• Shaving. Do not shave for surgery. The surgical nurses will shave you if needed.

You may be wondering if you can bank your own blood in case you need a transfusion. It’s important to know that blood transfusions are not usually needed during breast surgery. Your team cannot bank or store your blood.

Localization with seed or wire

If you are having breast-conserving surgery, you may need to have a procedure called a localization done first. Common localizations are done with a wire (needle) or by implanting a seed, which may be radioactive. This is done so that the surgeon knows exactly what tissue to remove when your surgeon cannot feel the cancer.

This procedure is usually done either in:

  • the Radiology Department at the hospital where you’re having your surgery or
  • a community Diagnostic Imaging Centre

The radiologist will insert a fine wire or seed close to the area of concern using a mammogram or ultrasound for guidance. The wire or seed will be removed by your surgeon when you have surgery.

If you need a wire or seed localization, your healthcare team will talk to you about the best option for you.

  • Seed localization: Can be done 1 to 7 days before your surgery or the day of your surgery.
  • Wire localization: Done the day of your surgery.​

Depending on the procedure you have, you may need a ride home or to the hospital after the procedure. It’s safe to wear your seatbelt in the car.

​​​​​​​​​​​ Guided by an ultrasound, a radiologist uses a wire placement needle to insert a wire or seed close to the mass in a breast

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Medication instructions

Before surgery, write down the instructions you should follow.

If you are diabetic, get instructions from your doctor or from the doctors at that appointment for your insulin or diabetic pills (metformin).

If you take Celebrex, continue this medication unless your doctor tells you differently.

Can I take my regular medication?

Your surgeon, or the Pre-Admission Clinic nurses or doctors will tell you what medication you can take on the day of surgery.

Day and night before surgery

Eating and drinking

Follow the instructions you were given to make sure that your surgery is not cancelled. This is to prevent food or fluid going into your lungs (aspiration) during your surgery. Aspiration can be life-threatening.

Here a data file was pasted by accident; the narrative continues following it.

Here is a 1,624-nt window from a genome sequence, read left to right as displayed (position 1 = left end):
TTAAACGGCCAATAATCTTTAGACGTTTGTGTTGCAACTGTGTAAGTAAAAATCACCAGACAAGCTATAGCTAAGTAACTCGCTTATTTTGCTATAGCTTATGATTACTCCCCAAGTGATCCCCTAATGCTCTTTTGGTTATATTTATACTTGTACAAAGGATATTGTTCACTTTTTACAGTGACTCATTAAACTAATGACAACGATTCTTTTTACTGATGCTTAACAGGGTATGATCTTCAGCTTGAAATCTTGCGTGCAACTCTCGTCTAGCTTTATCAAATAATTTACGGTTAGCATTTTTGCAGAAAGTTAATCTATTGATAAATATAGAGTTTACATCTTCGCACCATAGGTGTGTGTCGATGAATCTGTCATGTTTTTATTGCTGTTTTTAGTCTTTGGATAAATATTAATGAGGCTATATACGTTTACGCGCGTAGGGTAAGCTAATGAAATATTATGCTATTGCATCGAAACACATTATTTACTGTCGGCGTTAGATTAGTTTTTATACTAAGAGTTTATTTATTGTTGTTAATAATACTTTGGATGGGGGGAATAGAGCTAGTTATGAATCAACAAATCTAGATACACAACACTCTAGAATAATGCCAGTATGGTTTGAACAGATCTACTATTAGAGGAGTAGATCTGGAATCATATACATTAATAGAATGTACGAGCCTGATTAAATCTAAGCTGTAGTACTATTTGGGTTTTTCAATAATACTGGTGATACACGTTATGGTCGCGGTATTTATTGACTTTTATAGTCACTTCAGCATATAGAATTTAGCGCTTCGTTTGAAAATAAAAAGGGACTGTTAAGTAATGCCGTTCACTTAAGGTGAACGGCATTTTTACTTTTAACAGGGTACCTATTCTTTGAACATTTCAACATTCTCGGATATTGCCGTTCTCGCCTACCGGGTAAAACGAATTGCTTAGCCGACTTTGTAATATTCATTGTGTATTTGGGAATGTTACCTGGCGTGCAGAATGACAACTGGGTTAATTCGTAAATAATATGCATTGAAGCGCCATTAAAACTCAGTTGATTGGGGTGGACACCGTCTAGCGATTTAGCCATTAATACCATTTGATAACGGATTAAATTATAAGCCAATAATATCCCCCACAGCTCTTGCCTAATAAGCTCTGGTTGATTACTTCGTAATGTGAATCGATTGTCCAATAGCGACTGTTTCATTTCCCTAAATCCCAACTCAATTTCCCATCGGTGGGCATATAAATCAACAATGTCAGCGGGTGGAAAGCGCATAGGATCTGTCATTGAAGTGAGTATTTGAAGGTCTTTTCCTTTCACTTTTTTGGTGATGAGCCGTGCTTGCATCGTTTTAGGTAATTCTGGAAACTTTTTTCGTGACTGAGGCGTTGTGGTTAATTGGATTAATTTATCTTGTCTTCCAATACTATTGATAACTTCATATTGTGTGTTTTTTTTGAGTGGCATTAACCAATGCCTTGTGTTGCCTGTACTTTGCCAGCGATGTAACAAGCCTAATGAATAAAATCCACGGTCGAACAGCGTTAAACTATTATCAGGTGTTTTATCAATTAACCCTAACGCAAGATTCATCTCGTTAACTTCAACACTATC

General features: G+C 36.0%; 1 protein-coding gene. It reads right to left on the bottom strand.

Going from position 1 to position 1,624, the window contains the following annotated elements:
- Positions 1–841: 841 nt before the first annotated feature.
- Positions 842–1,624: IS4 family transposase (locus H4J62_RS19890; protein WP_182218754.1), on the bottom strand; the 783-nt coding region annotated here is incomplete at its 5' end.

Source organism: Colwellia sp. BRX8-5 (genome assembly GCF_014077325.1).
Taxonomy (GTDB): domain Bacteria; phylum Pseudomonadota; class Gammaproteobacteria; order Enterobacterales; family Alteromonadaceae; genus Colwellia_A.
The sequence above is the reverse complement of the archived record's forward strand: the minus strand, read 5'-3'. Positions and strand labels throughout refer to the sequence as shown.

Clear fluids are allowed, but follow the directions you were given. Clear fluids include:

  • Jello; strained broth/consommé soup; clear fruit juices with no pulp (such as apple juice)
  • Black tea or coffee (no milk or cream but sugar or sweeteners are okay)
  • Pop, sports drinks such as Gatorade, or water

Milk, cream, butter, cream soups, or orange juice are not clear fluids.

Do not smoke or drink alcohol for 24 hours before your surgery.

Confirming your time

You should have already been told how to confirm your hospital appointment time. Make sure you know:

  • The date of your surgery.
  • What time you need to be at the hospital.
  • Where to go when you get to the hospital.
  • The best place to park.

If you have to cancel your surgery, call your surgeon’s office right away. Make sure you have your surgeon’s office phone number ahead of time.

If you can’t reach your surgeon, call the hospital. Make sure you have the hospital’s phone number ahead of time.

Follow the pre-surgery instructions you’ve been given or your surgery may have to be cancelled.

Night before or morning of

Before you go to bed or the morning of your surgery:

  • take a shower or bath
  • do not shave your armpits
  • do not use any creams, lotions, or anything with a scent
  • wear clean pyjamas or clothes after showering
  • do not wear makeup on the day of your surgery
  • do not wear contact lenses on the day of your surgery
  • take off all jewellery and take out all piercings

It is okay to leave nail polish, gel or acrylic nails on.​​​​​​